“Do you trust me?”
I stared at the text message. I had known Sayf, an Egyptian refugee aid worker by day and photojournalist by vocation, for almost a year. In my first months in Cairo, we had run into each other often at parties thrown by mutual friends in the Fulbright Program that neither of us were part of. The Fulbright Scholars were long gone, evacuated months ago when the revolution broke out on Tahrir Square. I hadn’t seen Sayf much since then, but we had been saying for weeks that we should get coffee and catch up before I left Cairo at the end of the month.
“I’m getting paid on Saturday for some work I did for Der Spiegel.” Sayf’s German was as beautiful and natural as his English, something we had in common. “I have a tradition when I get paid, something I like to do with a friend. Do you trust me?”
I thought about Paul, the tall, geeky younger guy in my Egyptian politics class. I had been lusting after him all year. The last time Paul had said, “Trust me,” I didn’t. He and some other classmates apparently ended up in a cabaret bar full of Russian prostitutes. They said they had a fun time, but I was glad I hadn’t gone along.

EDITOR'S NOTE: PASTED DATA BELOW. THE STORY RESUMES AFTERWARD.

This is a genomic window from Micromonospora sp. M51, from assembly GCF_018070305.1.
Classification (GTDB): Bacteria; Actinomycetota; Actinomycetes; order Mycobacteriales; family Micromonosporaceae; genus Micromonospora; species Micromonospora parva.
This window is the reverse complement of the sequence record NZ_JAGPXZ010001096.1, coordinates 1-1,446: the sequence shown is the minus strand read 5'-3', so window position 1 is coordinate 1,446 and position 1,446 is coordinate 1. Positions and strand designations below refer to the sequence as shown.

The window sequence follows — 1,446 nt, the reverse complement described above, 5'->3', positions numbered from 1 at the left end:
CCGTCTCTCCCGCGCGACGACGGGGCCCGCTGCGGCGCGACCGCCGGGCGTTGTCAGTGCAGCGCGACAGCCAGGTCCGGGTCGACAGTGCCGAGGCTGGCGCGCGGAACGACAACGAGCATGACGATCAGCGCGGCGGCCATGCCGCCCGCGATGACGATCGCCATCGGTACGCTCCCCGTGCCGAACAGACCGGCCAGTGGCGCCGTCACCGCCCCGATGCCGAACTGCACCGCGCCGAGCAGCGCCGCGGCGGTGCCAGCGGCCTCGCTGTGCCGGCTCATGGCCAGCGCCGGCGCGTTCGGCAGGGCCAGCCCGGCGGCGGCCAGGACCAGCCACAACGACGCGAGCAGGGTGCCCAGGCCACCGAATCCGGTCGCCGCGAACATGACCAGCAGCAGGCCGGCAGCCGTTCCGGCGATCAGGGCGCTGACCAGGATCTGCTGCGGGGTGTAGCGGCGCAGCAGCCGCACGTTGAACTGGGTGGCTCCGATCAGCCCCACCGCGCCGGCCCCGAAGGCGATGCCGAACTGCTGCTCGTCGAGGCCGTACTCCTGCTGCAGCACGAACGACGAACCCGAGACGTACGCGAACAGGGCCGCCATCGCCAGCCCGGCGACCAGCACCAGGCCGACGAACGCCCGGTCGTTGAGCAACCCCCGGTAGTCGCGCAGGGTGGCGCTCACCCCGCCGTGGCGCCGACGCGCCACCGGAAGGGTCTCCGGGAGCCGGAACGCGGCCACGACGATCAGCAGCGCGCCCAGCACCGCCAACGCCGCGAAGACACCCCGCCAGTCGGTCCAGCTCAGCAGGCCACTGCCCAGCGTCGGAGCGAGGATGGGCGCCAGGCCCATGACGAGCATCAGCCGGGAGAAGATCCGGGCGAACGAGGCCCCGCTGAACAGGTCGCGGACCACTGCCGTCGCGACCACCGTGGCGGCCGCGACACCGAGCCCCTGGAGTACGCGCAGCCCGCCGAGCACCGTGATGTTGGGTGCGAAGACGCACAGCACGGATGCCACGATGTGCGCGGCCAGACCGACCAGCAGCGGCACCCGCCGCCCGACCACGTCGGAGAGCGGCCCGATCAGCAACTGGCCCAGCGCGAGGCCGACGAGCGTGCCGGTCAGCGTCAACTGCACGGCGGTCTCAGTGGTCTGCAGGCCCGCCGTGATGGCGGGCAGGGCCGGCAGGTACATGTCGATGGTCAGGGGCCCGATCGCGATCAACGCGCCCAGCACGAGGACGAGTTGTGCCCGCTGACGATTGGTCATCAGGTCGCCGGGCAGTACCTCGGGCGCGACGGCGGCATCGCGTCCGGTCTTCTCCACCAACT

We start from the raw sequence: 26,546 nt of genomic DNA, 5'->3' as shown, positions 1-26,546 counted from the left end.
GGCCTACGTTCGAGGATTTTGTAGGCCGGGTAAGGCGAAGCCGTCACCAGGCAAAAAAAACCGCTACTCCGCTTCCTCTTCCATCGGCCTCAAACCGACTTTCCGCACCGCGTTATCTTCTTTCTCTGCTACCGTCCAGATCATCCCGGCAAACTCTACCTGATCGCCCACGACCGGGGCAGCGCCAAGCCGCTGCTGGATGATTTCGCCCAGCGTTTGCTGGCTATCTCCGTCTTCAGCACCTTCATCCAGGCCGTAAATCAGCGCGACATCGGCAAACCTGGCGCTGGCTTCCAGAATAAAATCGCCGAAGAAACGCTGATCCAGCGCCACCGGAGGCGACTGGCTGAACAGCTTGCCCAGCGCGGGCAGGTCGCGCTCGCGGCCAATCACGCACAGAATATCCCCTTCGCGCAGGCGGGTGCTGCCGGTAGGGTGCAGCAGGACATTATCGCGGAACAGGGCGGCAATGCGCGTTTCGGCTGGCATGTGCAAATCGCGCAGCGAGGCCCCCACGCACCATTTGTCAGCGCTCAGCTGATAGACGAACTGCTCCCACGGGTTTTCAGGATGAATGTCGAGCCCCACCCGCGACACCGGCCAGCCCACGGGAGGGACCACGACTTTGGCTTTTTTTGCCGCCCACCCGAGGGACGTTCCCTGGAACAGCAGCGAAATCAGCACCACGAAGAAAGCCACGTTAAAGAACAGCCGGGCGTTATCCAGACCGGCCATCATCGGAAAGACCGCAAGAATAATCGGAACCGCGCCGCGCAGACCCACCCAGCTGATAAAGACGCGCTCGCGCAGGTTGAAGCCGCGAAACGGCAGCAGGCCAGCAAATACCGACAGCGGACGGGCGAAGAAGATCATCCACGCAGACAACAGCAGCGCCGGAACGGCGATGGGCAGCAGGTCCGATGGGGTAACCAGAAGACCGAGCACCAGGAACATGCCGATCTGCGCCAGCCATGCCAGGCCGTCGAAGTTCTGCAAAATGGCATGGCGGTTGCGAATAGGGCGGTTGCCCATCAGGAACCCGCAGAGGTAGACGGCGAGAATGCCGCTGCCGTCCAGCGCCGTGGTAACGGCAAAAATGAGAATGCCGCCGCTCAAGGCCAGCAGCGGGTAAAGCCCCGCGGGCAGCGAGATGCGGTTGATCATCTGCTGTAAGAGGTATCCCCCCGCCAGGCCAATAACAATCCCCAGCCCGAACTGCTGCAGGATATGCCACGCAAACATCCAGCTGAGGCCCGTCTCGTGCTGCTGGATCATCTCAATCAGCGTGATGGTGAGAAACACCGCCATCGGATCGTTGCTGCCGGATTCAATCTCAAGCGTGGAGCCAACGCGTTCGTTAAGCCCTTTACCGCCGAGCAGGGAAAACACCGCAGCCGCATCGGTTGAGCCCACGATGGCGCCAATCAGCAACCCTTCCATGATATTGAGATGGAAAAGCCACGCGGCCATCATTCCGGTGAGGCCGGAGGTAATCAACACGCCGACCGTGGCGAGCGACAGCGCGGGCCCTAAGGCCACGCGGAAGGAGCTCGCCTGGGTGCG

When I arrived in Cairo, it was an almost inconceivably other world, where I was visibly and emotionally the alien other, known colloquially as a ‘khawaaga.’ This story is fictional, but its heart arises from the very real feeling of being khawaaga I experienced in Egypt, and my unfinished journey towards becoming something in between.
It was perfect for the magazine Newfound, which explores how place shapes identity, imagination, and understanding, for an issue on the theme of “other worlds.” They thought so, too, and you can read the whole story online.
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